I think you need a log-in to read the article to read it, so I've re-pasted the whole thing here. Number 13 below is John Ktel, the eventual third place finisher...
The old cobblestones on the Red Hook waterfront in Brooklyn have felt the weight of many kinds of vehicles, from wagons to tractor trailers to the snazzy cars and S.U.V.’s of the neighborhood’s newer residents. But as a soft drizzle fell on Saturday night, the stones felt something new — a clandestine bicycle race.
From shortly after 11 p.m. until nearly midnight, about two dozen cyclists hurtled over the bumps and around the tight turns of several blocks near the East River while spectators cheered from sidewalks.
The race, called the Red Hook Criterium, was organized by David August Trimble to celebrate his 26th birthday, which had been a few days earlier. Among the participants were art dealers, bike messengers, graduate students and at least one man who said he was happily unemployed. All were riding track bikes — fixed gear bicycles fit with narrow tires and aerodynamic frames for racing. And no brakes.
Before the race, bicyclists arrived at Mr. Trimble’ s home on Dikeman Street, where they pinned numbers to their shirts. Mr. Trimble, a designer for an architectural firm, explained that he had conceived of the criterium — a contest usually run on a short course on city streets — to draw together divergent strains of racers.
“It’s a combination of two different scenes,” he said. “It’s part road racing and part fixed-gear alley cat.”
As in road races — like the Tour de France or the Giro d’Italia — contestants followed a set course, riding in packs nearly wheel to wheel. But they also benefited from skills usually honed in outlaw messenger races, called alley cats, in which participants speed along urban streets weaving around potholes, pedestrians and moving vehicles.
Mr. Trimble spread the word to friends, and the race aroused attention in the blogosphere, where the setting appeared to elicit nearly as much interest as the contest itself. Bikeblognyc.com, for instance, described the criterium as “an unsanctioned race through a desolate, postindustrial part of Brooklyn.”
Perhaps drawn by the visual prospects, several photographers showed up. And a filmmaker named Kalim Armstrong arrived with a nine-person crew and eight digital cameras, including one mounted on a bike helmet that he hoped would capture the vertiginous feeling of speeding through dark streets.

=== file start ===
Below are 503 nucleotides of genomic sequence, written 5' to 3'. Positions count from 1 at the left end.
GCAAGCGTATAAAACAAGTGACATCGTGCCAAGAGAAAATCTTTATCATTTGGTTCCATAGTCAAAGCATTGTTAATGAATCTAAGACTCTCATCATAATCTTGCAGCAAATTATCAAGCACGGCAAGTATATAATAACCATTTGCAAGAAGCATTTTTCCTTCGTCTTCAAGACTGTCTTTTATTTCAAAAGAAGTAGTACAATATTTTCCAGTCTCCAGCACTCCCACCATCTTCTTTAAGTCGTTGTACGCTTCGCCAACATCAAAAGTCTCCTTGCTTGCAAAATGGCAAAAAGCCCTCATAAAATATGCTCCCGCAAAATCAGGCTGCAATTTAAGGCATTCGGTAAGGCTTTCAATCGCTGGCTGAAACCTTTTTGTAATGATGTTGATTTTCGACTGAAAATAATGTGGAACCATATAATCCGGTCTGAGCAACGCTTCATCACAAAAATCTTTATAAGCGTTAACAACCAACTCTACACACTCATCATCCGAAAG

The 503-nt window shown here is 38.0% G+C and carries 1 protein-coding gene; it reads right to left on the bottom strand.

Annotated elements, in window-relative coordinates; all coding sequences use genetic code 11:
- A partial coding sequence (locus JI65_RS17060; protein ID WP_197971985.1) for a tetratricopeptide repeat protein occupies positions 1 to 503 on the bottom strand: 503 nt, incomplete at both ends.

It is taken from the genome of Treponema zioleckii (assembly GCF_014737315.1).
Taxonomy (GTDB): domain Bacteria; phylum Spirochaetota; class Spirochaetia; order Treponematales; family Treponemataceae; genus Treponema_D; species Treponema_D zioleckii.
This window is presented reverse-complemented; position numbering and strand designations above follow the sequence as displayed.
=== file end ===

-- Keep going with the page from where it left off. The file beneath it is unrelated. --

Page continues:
About 11 p.m., the racers left Mr. Trimble’s home and assembled on Beard Street, where the cobblestones studded the surface of the road and tall shipyard cranes loomed on the horizon.
Although the organizers had not sought official permission, there were several police officers on hand. They did not try to stop the race but warned the riders to avoid the parking lot of the Ikea store on Beard Street.
The race began with a sharp whistle, starting the cyclists on the first of 16 laps around a three-quarter-mile course running in a rough rectangle along Columbia, Van Dyke and Richards Streets.
They sped past the Erie Basin Auto Pound, where the police keep vehicles that are being held as evidence, and past hulking brick warehouses and wood frame residences. They passed stacks of marble slabs in a dirt lot surrounded by a fence topped with shiny barbed wire and a mural on a sheet metal wall that depicted an unplugged television.
Car traffic was sparse and the race course was nearly silent except for the hiss of rubber wheels and occasional cries of encouragement from small groups of spectators, some of whom had gathered at a spot where Sigourney, Ostego and Van Dyke Streets formed a treacherous stretch that included two sharp, swerving turns.
The race ended 30 minutes after it began, won by Neil Bezdek, a 24-year-old management consultant. Mr. Trimble finished second, about 30 seconds behind.
Then riders and spectators adjourned to Mr. Trimble’s backyard, where they drank from a keg of beer as Mr. Bezdek was awarded several prizes, including a jar of homemade granola, a bottle of olive oil and a cobblestone from Beard Street, which he victoriously hoisted above his head while standing on a winner’s podium of stacked milk crates.
Nearby, the third-place finisher, John Kniesly, 27, analyzed the course.
“The cobbles got dicey,” he said. “A lot of slipping and a lot of near falls.”
Mr. Armstrong, the filmmaker, said he was looking forward to viewing footage from the helmet cam.
“It’ll be dark and grainy and there’s going to be rain on the lens,” he said. “But that’s O.K. because our idea was to show this race how it actually is.”
-By COLIN MOYNIHAN
-Published: March 29, 2009